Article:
You should be thankful that people support grizzly conservation, rather than complaining that they don’t love wolves as much as you do.

  29. gline,

    Yes, a sample of 414 is pretty small; but it is plenty large to determine the Montanans support a wolf hunt, are at least split and maybe favorable to ESA protection of the grizzly bear, and Max Baucus’ popularity is down.

    So you are doing telephone surveys yourself. I formerly designed and conducted some, but it has been over ten years. I would be interested in the latest how they deal with cell phones.

  30. avatar gline says:

    Ralph:
    No, I do telephone surveys for the university, not for me.. for their various research. All I do is the random telephone survey part…we are doing a cell phone survey right now. The basic thing I remember from getting my BA in sociology stats classes was that telephone surveys were not really valid, ie not everyone does not have a phone, hence the research does not represent a true random selection. Phone usage has changed over the years, but cell phones add a new dimension to that.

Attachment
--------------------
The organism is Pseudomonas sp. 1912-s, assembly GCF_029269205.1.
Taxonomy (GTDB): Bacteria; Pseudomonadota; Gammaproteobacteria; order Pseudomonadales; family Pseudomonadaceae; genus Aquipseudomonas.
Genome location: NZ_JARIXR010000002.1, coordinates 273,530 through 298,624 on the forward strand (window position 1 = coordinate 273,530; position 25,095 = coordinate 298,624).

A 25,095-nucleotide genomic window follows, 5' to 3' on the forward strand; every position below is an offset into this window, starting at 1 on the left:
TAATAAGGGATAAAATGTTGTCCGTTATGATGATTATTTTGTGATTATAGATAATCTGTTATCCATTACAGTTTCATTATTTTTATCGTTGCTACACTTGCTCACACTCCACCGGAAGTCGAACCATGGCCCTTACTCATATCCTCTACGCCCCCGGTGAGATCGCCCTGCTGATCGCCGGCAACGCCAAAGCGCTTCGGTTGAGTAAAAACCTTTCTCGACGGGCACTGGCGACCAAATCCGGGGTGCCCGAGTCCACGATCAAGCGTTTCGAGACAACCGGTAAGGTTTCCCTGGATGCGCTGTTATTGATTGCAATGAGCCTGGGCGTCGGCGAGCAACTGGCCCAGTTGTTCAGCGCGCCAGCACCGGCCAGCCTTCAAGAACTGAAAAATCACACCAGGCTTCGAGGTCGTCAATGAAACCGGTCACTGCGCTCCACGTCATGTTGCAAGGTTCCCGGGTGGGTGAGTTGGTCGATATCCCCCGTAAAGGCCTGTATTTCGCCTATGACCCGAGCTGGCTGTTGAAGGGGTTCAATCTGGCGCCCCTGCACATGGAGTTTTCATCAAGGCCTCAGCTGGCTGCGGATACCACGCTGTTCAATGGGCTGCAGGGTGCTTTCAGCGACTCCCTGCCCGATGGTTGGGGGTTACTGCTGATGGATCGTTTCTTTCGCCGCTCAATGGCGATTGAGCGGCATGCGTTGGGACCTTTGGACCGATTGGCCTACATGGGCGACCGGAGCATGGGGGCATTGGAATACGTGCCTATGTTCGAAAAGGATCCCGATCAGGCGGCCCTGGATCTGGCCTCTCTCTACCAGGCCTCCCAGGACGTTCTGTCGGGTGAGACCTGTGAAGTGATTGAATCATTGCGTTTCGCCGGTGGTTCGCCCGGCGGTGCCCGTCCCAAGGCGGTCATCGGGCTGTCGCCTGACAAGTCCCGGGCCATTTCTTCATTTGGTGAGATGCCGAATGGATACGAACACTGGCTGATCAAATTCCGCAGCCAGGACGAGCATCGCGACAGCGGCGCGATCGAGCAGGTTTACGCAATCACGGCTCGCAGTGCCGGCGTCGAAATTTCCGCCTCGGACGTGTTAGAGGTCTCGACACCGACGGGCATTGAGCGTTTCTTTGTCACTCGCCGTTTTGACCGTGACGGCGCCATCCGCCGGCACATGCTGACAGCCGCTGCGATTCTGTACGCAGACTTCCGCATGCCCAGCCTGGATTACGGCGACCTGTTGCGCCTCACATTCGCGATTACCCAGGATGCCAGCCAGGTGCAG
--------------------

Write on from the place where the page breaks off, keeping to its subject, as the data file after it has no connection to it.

YOu know the three topics they choose would be predictable.. easy A.

  31. avatar gline says:

    *not everyone has
    I think its naptime

  32. avatar Talks with Bears says:

    SAP – the same economist that predicted with the Stimulus the unemployment rate would not exceed 8%? If the Stimulus was so successful why now is the duly elected President having a Jobs Summit? I assume you think that stealing tax revenues from future generations to increase the size and scope of the federal government is a fabulous idea? What color is the kool aid???? “The Boy King” – is not crap nor racial – remember your history lessons? The “worst” KINGS were the Boy Kings – juvenilles with few life or work experinces – too arrogant, with no ability to learn – enough said? Popularity – please note the poll I referenced.